A comparison of the effects of two teaching styles on tumbling skill acquisition of college students
The purpose of this study was to compare the effects of the command and reciprocal teaching style on the tumbling skill acquisition of college students. Fifty-one undergraduate students from Virginia State University in Petersburg, Virginia served as subjects. Subjects were pretested to assess their performance on twelve tumbling skills. Two raters scored videotaped performances utilizing specific criterion established for each skill. A twelve item tumbling skill test devised by the investigator was used for all testing. Group I subjects (Nc = 25) were instructed utilizing the command style of teaching and Group II subjects (Nr = 26) the reciprocal style. The same instructor taught both groups the tumbling skills for twelve class periods of fifty minutes each. The instructional period lasted six weeks. At the end of the experimental period, posttest performances were once again videotaped and evaluated. Mean scores for each groups' performances were analyzed to determine the degree of skill improvement and to test for any difference that might have been attributed to treatment effects. One way Analyses of Variance were applied to the data using the .05 level of confidence for significance. As a result of the study the following conclusions were reached: (1) both command and reciprocal teaching styles promote tumbling skill acquisition of college age students in beginning tumbling; (2) neither teaching style used in the study is more effective than the other in promoting tumbling skill acquisition for college students over a six week instructional period.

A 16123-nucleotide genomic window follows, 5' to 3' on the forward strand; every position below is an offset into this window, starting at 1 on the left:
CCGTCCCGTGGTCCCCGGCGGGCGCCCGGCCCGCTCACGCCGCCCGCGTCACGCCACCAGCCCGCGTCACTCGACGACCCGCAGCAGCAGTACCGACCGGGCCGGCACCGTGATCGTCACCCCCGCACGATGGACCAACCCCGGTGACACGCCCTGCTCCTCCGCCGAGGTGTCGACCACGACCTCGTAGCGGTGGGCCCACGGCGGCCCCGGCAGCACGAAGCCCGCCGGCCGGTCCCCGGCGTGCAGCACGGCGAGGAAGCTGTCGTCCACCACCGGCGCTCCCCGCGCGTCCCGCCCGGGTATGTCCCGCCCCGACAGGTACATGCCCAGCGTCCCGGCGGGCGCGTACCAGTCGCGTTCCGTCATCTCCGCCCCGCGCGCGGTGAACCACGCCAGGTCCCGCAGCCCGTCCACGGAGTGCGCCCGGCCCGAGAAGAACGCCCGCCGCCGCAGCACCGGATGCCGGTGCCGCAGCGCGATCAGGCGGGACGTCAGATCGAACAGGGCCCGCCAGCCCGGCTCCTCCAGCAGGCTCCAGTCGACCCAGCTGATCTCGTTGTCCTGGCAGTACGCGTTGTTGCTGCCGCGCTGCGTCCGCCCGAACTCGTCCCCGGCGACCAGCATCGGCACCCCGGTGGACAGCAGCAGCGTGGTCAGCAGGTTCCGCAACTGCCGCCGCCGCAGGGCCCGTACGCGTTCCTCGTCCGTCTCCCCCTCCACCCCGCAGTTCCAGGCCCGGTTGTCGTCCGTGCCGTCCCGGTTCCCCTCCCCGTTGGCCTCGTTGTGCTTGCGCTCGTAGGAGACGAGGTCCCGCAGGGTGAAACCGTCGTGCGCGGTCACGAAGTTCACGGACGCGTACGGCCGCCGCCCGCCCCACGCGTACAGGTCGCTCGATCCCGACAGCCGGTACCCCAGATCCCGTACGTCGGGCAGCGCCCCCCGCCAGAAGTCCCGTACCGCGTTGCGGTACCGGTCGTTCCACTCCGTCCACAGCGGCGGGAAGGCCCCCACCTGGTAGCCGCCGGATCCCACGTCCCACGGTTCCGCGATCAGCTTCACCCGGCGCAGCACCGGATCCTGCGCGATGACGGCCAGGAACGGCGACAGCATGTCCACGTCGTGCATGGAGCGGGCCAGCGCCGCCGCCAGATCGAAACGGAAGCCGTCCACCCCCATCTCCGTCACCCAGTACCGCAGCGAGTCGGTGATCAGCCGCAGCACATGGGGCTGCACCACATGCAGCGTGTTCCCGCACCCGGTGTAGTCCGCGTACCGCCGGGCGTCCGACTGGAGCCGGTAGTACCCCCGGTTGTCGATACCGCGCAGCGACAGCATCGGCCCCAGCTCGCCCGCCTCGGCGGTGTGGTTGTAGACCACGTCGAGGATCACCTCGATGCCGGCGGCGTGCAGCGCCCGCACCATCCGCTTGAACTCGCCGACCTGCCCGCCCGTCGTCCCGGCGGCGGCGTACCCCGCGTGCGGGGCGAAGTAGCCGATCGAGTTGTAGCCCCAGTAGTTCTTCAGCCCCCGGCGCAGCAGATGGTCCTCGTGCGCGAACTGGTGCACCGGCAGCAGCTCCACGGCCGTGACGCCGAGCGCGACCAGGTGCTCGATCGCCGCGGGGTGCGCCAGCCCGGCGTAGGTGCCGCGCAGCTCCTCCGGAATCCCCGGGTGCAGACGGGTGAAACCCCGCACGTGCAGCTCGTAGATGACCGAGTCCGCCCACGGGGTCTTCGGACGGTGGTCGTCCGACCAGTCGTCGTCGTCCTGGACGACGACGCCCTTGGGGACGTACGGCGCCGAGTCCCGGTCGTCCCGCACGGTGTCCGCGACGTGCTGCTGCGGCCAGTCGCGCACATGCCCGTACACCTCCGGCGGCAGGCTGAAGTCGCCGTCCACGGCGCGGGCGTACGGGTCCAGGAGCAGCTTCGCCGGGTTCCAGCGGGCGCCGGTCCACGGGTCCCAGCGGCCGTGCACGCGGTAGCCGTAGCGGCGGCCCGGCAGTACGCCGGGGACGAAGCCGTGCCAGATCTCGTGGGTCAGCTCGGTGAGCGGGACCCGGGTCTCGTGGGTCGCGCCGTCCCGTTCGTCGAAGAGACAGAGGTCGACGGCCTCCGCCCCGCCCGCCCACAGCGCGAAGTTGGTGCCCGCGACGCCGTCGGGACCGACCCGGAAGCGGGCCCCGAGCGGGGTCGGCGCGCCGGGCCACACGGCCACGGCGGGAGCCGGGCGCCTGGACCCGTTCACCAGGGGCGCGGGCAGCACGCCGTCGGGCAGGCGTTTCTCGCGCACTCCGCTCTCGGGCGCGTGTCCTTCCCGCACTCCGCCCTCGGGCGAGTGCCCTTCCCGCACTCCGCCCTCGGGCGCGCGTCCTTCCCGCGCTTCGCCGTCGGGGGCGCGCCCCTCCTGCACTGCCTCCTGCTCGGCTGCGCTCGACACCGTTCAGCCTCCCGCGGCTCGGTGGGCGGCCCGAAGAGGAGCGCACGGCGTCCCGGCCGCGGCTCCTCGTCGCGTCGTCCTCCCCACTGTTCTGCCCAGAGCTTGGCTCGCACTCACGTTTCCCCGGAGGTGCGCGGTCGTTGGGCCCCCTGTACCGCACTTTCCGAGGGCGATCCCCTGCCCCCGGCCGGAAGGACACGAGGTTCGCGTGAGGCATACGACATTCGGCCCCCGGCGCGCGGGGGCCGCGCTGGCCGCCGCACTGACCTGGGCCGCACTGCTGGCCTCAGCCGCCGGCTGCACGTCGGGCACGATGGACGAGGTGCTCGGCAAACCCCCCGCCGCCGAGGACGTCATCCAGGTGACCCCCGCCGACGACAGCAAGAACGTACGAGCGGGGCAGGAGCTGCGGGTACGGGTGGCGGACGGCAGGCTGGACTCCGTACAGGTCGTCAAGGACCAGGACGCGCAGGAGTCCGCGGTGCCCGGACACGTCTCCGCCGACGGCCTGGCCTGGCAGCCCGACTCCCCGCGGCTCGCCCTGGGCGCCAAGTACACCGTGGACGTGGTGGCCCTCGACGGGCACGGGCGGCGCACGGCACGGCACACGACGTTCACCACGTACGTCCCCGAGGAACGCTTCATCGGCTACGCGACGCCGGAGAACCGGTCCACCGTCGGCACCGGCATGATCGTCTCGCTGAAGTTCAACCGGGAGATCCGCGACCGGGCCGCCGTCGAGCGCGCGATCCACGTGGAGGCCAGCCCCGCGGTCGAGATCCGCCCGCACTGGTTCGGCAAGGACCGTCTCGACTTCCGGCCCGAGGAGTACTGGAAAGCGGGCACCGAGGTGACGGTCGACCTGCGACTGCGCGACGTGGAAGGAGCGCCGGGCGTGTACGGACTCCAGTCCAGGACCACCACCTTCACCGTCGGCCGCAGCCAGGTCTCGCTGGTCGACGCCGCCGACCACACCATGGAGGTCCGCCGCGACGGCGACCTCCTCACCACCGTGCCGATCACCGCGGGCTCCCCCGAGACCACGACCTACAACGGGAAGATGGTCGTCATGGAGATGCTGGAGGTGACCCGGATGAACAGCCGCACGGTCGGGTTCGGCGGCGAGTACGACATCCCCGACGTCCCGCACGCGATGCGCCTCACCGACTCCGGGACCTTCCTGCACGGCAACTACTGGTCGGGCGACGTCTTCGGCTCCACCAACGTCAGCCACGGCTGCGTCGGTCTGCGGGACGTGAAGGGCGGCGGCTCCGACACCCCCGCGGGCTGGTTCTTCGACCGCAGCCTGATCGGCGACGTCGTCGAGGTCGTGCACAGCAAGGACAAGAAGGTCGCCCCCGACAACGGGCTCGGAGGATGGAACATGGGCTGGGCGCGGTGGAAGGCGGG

On the basis of the data found in this study, it is apparent that college students are capable of teaching each other beginning tumbling skills. The non-significant differences between treatment group performances tends to suggest that practitioners could utilize the reciprocal style equally effectively as the command style while at the same time furthering each student's ability to learn in alternative modes.